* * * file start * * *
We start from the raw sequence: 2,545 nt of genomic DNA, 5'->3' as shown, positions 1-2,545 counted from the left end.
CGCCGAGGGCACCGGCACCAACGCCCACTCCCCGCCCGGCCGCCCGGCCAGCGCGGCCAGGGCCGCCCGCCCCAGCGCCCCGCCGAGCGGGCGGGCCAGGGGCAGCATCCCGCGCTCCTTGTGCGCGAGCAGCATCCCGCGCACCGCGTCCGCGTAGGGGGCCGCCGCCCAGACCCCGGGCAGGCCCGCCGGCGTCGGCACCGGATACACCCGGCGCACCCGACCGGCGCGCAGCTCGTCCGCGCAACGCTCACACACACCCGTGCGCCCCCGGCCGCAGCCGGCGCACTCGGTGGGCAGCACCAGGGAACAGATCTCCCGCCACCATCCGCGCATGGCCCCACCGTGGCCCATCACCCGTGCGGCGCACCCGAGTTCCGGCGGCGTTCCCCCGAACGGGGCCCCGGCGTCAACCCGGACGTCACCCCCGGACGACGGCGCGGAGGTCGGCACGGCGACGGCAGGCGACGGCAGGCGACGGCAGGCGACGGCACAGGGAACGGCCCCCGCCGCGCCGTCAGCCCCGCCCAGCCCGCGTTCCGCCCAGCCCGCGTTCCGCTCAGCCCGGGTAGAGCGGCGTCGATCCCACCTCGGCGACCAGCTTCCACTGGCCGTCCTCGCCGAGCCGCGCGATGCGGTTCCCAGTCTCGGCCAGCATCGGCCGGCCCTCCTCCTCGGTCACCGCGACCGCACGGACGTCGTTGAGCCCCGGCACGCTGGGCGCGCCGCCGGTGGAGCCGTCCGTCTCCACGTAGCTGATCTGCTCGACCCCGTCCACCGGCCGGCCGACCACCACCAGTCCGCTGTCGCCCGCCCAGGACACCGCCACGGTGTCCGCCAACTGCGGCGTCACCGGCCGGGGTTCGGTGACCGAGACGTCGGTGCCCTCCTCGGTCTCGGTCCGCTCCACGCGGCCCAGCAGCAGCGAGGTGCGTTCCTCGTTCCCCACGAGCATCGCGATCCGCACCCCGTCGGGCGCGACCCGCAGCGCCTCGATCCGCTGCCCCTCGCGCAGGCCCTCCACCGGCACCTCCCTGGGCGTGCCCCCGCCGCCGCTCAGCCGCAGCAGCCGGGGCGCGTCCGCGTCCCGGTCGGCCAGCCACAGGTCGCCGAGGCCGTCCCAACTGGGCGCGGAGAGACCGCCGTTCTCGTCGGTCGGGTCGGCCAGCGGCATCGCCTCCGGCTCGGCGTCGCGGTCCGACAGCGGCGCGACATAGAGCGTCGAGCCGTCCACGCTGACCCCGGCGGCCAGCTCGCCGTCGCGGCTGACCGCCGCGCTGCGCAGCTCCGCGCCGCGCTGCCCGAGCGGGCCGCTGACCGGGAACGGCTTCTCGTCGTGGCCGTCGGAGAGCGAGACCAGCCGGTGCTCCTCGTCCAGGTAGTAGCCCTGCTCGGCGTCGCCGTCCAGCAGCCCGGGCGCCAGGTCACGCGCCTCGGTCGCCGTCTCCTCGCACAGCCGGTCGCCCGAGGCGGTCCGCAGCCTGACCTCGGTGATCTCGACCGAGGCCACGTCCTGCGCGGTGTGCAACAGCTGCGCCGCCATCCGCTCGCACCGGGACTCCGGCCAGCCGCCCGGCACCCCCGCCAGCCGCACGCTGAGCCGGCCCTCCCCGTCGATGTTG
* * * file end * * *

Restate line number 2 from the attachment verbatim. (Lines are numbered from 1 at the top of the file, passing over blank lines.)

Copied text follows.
CGCCGAGGGCACCGGCACCAACGCCCACTCCCCGCCCGGCCGCCCGGCCAGCGCGGCCAGGGCCGCCCGCCCCAGCGCCCCGCCGAGCGGGCGGGCCAGGGGCAGCATCCCGCGCTCCTTGTGCGCGAGCAGCATCCCGCGCACCGCGTCCGCGTAGGGGGCCGCCGCCCAGACCCCGGGCAGGCCCGCCGGCGTCGGCACCGGATACACCCGGCGCACCCGACCGGCGCGCAGCTCGTCCGCGCAACGCTCACACACACCCGTGCGCCCCCGGCCGCAGCCGGCGCACTCGGTGGGCAGCACCAGGGAACAGATCTCCCGCCACCATCCGCGCATGGCCCCACCGTGGCCCATCACCCGTGCGGCGCACCCGAGTTCCGGCGGCGTTCCCCCGAACGGGGCCCCGGCGTCAACCCGGACGTCACCCCCGGACGACGGCGCGGAGGTCGGCACGGCGACGGCAGGCGACGGCAGGCGACGGCAGGCGACGGCACAGGGAACGGCCCCCGCCGCGCCGTCAGCCCCGCCCAGCCCGCGTTCCGCCCAGCCCGCGTTCCGCTCAGCCCGGGTAGAGCGGCGTCGATCCCACCTCGGCGACCAGCTTCCACTGGCCGTCCTCGCCGAGCCGCGCGATGCGGTTCCCAGTCTCGGCCAGCATCGGCCGGCCCTCCTCCTCGGTCACCGCGACCGCACGGACGTCGTTGAGCCCCGGCACGCTGGGCGCGCCGCCGGTGGAGCCGTCCGTCTCCACGTAGCTGATCTGCTCGACCCCGTCCACCGGCCGGCCGACCACCACCAGTCCGCTGTCGCCCGCCCAGGACACCGCCACGGTGTCCGCCAACTGCGGCGTCACCGGCCGGGGTTCGGTGACCGAGACGTCGGTGCCCTCCTCGGTCTCGGTCCGCTCCACGCGGCCCAGCAGCAGCGAGGTGCGTTCCTCGTTCCCCACGAGCATCGCGATCCGCACCCCGTCGGGCGCGACCCGCAGCGCCTCGATCCGCTGCCCCTCGCGCAGGCCCTCCACCGGCACCTCCCTGGGCGTGCCCCCGCCGCCGCTCAGCCGCAGCAGCCGGGGCGCGTCCGCGTCCCGGTCGGCCAGCCACAGGTCGCCGAGGCCGTCCCAACTGGGCGCGGAGAGACCGCCGTTCTCGTCGGTCGGGTCGGCCAGCGGCATCGCCTCCGGCTCGGCGTCGCGGTCCGACAGCGGCGCGACATAGAGCGTCGAGCCGTCCACGCTGACCCCGGCGGCCAGCTCGCCGTCGCGGCTGACCGCCGCGCTGCGCAGCTCCGCGCCGCGCTGCCCGAGCGGGCCGCTGACCGGGAACGGCTTCTCGTCGTGGCCGTCGGAGAGCGAGACCAGCCGGTGCTCCTCGTCCAGGTAGTAGCCCTGCTCGGCGTCGCCGTCCAGCAGCCCGGGCGCCAGGTCACGCGCCTCGGTCGCCGTCTCCTCGCACAGCCGGTCGCCCGAGGCGGTCCGCAGCCTGACCTCGGTGATCTCGACCGAGGCCACGTCCTGCGCGGTGTGCAACAGCTGCGCCGCCATCCGCTCGCACCGGGACTCCGGCCAGCCGCCCGGCACCCCCGCCAGCCGCACGCTGAGCCGGCCCTCCCCGTCGATGTTG